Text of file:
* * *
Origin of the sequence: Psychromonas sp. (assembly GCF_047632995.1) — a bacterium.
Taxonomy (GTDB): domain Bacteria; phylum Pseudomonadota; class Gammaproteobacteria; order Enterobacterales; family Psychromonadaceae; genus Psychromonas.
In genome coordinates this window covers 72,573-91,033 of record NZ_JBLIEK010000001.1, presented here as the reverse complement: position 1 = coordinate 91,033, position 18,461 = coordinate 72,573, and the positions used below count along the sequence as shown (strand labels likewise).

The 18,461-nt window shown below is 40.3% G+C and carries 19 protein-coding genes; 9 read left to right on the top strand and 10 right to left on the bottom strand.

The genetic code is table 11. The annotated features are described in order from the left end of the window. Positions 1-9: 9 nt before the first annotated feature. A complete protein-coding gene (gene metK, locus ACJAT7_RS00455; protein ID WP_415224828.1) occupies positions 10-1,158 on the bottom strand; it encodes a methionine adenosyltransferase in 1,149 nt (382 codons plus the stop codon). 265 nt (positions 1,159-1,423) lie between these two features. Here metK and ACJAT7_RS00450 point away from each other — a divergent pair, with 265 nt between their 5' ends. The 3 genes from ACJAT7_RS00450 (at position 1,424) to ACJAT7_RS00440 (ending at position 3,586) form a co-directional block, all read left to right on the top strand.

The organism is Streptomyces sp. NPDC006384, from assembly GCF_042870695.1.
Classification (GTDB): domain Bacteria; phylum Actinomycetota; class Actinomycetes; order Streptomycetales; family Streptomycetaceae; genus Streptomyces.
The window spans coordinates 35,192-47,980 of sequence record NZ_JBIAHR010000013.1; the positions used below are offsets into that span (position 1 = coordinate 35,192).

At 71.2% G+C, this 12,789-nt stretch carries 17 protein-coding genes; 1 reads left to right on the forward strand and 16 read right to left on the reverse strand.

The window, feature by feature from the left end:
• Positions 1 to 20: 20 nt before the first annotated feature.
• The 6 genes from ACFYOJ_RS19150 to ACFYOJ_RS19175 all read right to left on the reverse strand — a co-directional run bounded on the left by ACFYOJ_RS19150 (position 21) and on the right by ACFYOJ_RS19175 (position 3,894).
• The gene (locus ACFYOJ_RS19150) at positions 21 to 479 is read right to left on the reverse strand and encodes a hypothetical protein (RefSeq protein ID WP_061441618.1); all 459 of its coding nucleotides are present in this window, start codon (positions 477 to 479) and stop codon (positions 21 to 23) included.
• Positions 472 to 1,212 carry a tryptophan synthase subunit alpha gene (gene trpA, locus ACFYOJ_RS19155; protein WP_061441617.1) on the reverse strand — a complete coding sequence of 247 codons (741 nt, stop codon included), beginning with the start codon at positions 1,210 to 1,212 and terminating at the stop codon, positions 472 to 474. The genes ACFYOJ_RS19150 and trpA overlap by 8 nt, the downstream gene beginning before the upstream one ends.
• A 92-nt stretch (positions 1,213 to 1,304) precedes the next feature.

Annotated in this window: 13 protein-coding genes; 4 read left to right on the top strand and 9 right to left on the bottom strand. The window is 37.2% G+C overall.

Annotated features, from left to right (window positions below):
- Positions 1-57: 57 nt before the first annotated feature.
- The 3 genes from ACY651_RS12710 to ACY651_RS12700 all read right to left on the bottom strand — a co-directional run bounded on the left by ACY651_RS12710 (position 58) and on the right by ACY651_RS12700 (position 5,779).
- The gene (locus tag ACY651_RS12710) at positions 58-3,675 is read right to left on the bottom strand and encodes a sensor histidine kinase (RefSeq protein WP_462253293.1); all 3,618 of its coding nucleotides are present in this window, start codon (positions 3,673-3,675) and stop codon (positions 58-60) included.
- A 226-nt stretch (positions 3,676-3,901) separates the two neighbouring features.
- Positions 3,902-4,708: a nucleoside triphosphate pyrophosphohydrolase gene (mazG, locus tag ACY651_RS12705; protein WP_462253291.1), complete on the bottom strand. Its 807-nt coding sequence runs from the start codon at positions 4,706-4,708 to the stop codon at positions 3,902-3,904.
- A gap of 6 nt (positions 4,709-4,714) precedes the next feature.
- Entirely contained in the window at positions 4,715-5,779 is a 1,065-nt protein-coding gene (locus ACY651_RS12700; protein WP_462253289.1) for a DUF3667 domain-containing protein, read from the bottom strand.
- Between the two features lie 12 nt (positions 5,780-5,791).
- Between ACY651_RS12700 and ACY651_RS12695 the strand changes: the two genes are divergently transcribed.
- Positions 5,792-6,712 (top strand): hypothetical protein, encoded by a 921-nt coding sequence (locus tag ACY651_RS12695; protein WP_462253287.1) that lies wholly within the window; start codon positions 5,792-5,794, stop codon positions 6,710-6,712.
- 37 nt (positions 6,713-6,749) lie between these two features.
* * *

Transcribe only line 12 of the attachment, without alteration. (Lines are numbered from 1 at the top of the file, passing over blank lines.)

• The 6 genes from ACFYOJ_RS19150 to ACFYOJ_RS19175 all read right to left on the reverse strand — a co-directional run bounded on the left by ACFYOJ_RS19150 (position 21) and on the right by ACFYOJ_RS19175 (position 3,894).